Luna E-8-5 No. 402 Selenocentric Lunar sample return14 June 1969Failure
Blok D upper stage failed to ignite, thus leaving the payload on a suborbital trajectory.
15 June
08:59[4]
Voskhod Plesetsk Site 41/1
Kosmos 286 (Zenit-4 No.59) Low Earth Optical imaging23 June 1969[5]Successful
21 June
08:47[8]
Delta E1 Vandenberg SLC-2W
Explorer 41 (IMP-G) NASA Highly elliptical Magnetospheric researchIn orbitSuccessful
24 June
06:50[6]
Voskhod Baikonur Site 31/6
Kosmos 287 (Zenit-2 No.75) Low Earth Optical imaging2 July 1969[5]Successful
27 June
06:59[6]
Voskhod Baikonur Site 1/5
Kosmos 288 (Zenit-4 No.60) Low Earth Optical imaging5 July 1969[5]Successful
29 June
03:15[7]
Delta N Cape Canaveral LC-17A
Biosat 3 NASA Low Earth Life science7 July 1969[5]Successful

July

2 July
07:04
Europa-1 Woomera LA-6A ELDO
STV-2 ELDO Test flight2 July 1969Failure
3 July
20:18
N1/L3 Baikonur LC-110/38
Zond L1S-2 Selenocentric Test flight3 July 1969Failure
Dummy LK Selenocentric Mass simulator3 July 1969Failure
Exploded due to faulty engines and a bolt that was sucked into a fuel pump.
10 July
09:00[4]
Voskhod Plesetsk Site 41/1
Kosmos 289 (Zenit-4 No.61) Low Earth Optical imaging15 July 1969[5]Successful
13 July
02:54[6]
Proton-K/D Baikonur Site 81/24
Luna 15 (Ye-8-5 №401) Selenocentric Lunar sample return20 July 1969Success
Lander crashed to the surface of the Moon in an attempted landing.
16 July
13:32
Saturn V KSC LC-39A NASA
Apollo 11 CSM Columbia NASA Selenocentric Manned Lunar orbital flight24 July 1969Successful
Apollo 11 LM Eagle NASA Selenocentric Manned Lunar landingIn orbitSuccessful
First manned Moon landing.
22 July
12:30[4]
Voskhod Plesetsk Site 41/1
Kosmos 290 (Zenit-2 No.76) Low Earth Optical imaging30 July 1969[5]Successful
22 July
12:55[6]
Molniya-M/Blok ML Baikonur Site 1/5
Molniya-1 No.12 Molniya Communications18 June 1971[5]Successful
23 July
04:39[8]
Thor-LV2F Burner-2 Vandenberg SLC-10W
DSAP-4B F3 (OPS 1127) USAF, NRO Low Earth MeteorologyIn orbitSuccessful
23 July
09:00[4]
Kosmos-2I Plesetsk Site 133/1
DS-P1-Yu No.23 Low Earth Radar calibration23 July 1969Failure
Second stage failed at T+267 seconds.
24 July
01:30[8]
Thorad-SLV2H-Agena-D Vandenberg SLC-3W
KH-4B 7 (OPS 3654) CIA Low Earth Optical imaging23 August 1969[5]Successful
26 July
02:06[7]
Delta M Cape Canaveral LC-17A
Intelsat III F-5 Intelsat Geostationary Communications14 October 1988[5]Failure
Third stage failure left the spacecraft in an unusable orbit.
31 July
10:19[8]
Thorad-SLV2G-Agena-D Vandenberg SLC-1W
Strawman-2 (OPS 8285) USAF Low Earth ELINT4 January 1973[5]Successful

August

6 August
05:40[6]
Tsyklon-2 Baikonur Site 90/19
Kosmos 291 (IS-GVM) Low Earth Mass simulator8 September 1969Successful
First test flight of Tsyklon-2 booster. Flew with a dummy payload planned to be used as an ASAT target but the ASAT interceptor test flight was later cancelled.
7 August
23:48[6]
Proton-K/D Baikonur Site 81/23
Zond 7 High Earth Lunar flyby13 August 1969Successful
The only successful test flight of Soyuz 7K-L1 spacecraft. Circumlunar flight, perilune 1,984 km.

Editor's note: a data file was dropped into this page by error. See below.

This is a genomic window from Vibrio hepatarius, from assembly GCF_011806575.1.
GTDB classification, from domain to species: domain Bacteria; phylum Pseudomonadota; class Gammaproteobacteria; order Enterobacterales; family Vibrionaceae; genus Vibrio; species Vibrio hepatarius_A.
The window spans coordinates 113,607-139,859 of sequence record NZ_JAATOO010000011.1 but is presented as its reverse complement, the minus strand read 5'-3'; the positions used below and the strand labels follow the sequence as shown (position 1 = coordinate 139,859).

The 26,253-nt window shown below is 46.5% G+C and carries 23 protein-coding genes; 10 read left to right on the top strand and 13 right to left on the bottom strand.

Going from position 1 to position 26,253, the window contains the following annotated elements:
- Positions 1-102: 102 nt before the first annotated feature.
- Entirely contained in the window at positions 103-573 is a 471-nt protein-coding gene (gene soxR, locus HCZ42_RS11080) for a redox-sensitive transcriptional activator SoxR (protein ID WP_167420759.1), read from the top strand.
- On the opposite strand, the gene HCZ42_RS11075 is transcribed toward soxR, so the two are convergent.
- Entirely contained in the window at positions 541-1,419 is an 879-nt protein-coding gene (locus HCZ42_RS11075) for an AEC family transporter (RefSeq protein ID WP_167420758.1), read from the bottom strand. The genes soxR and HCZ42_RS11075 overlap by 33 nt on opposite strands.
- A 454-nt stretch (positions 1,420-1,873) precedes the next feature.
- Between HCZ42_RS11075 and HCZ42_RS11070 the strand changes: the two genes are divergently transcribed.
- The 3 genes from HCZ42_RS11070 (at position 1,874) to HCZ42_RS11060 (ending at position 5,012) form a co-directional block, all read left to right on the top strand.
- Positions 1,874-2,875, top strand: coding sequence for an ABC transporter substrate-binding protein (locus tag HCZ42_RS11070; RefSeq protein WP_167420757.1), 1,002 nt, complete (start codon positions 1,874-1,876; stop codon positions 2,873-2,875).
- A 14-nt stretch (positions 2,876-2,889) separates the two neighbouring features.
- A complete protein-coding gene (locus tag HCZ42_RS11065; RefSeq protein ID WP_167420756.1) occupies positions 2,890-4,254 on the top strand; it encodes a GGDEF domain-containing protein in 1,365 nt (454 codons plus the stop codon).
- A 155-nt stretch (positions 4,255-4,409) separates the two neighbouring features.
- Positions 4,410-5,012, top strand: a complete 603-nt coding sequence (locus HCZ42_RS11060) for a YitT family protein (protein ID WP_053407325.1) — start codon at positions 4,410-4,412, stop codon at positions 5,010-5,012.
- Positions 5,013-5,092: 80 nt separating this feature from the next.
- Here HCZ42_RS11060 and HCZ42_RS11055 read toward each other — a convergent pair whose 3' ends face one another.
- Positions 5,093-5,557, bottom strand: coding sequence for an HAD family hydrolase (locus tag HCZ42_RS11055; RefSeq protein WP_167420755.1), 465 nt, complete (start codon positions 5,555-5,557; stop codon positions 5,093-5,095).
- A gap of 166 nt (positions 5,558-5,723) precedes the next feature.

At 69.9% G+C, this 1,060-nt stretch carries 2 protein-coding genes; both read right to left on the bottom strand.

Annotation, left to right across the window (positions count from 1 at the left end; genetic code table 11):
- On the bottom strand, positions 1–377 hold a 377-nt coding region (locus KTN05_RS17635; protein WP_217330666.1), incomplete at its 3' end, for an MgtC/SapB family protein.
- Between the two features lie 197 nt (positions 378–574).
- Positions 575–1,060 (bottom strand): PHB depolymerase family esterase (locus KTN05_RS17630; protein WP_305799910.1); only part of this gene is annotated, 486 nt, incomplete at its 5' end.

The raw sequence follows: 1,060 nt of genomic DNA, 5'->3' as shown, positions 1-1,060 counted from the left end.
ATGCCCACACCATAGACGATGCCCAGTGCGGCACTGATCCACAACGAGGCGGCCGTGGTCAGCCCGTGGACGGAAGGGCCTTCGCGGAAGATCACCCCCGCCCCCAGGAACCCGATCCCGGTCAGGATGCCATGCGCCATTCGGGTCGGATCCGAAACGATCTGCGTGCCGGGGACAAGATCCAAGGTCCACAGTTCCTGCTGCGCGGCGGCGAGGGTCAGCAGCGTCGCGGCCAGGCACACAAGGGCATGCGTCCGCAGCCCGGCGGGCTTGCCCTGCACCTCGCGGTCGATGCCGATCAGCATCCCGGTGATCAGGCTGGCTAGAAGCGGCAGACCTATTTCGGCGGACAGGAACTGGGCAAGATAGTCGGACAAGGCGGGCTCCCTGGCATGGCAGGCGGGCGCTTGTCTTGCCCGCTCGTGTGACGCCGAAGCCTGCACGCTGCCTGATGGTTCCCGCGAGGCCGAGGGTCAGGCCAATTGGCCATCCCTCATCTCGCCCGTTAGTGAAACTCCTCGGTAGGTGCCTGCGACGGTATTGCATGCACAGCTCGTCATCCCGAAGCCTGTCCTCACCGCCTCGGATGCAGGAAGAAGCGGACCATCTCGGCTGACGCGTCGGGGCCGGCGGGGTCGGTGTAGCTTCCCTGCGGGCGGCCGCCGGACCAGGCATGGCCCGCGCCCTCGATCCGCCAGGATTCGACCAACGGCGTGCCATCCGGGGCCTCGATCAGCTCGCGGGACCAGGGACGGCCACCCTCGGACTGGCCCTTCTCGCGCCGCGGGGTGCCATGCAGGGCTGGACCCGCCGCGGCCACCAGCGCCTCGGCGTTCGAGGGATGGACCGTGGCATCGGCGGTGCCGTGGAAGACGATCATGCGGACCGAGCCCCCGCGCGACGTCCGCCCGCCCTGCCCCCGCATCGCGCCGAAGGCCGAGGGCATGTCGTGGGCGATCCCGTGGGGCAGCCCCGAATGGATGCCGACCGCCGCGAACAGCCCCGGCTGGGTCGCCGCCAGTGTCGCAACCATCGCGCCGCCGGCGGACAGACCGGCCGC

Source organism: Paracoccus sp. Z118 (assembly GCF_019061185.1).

9 August
07:52[7]
Delta N Cape Canaveral LC-17A
OSO 6 NASA Low Earth Solar observatory7 March 1981[5]Successful
PAC 1 NASA Low Earth Technology demonstration28 April 1977[5]Successful
12 August
11:01[7]
Atlas SLV-3C Centaur-D Cape Canaveral LC-36A
ATS-5 NASA Geosynchronous CommunicationsIn orbitSuccessful
13 August
22:00[4]
Kosmos-3M Plesetsk Site 132/2
Kosmos 292 (Zaliv No.3) Low Earth NavigationIn orbitSuccessful
16 August
11:59[6]
Voskhod Baikonur Site 31/6
Kosmos 293 (Zenit-2M No.4) / Nauka 5KS L.1 Low Earth Optical imaging28 August 1969[5]Successful
19 August
13:00[4]
Voskhod Plesetsk Site 41/1
Kosmos 294 (Zenit-4 No.62) Low Earth Optical imaging27 August 1969[5]Successful
22 August
14:14[4]
Kosmos-2I Plesetsk Site 133/1
Kosmos 295 (DS-P1-Yu No.24) Low Earth Radar calibration1 December 1969[5]Successful
23 August
16:00[8]
Titan IIIB Vandenberg SLC-4W
KH-8 Gambit 3 (OPS 7807) USAF Low Earth Optical imaging7 September 1969[5]Successful
27 August
21:59[7]
Delta L Cape Canaveral LC-17A
Pioneer E NASA Heliocentric Solar orbiter27 August 1969Failure
TETR 3 NASA Low Earth orbit Technology demonstration27 August 1969Failure
First flight of Delta L rocket. First stage hydraulics failure threw the second stage far off course and the vehicle was destroyed by range safety at T+383 seconds.
29 August
09:05[6]
Voskhod Baikonur Site 31/6
Kosmos 296 (Zenit-4 No.63) Low Earth Optical imaging6 September 1969[5]Successful

September

2 September
11:00[4]
Voskhod Plesetsk Site 41/1
Kosmos 297 (Zenit-4 No.64) Low Earth Optical imaging10 September 1969[5]Successful
15 September
08:40[6]
R-36O Baikonur Site 191/66
Kosmos 298 (OGCh No.21) Low Earth Weapon test15 September 1969[5]Successful
18 September
08:40[6]
Voskhod Baikonur Site 31/6
Kosmos 299 (Zenit-4 No.65) Low Earth Optical imaging22 September 1969[5]Successful
22 September
02:10[11]
Lambda 4S Kagoshima L ISAS
Ōsumi-4 ISAS Low Earth Test flight22 September 1969Failure
22 September
21:11[8]
Thorad-SLV2G-Agena-D Vandenberg SLC-3W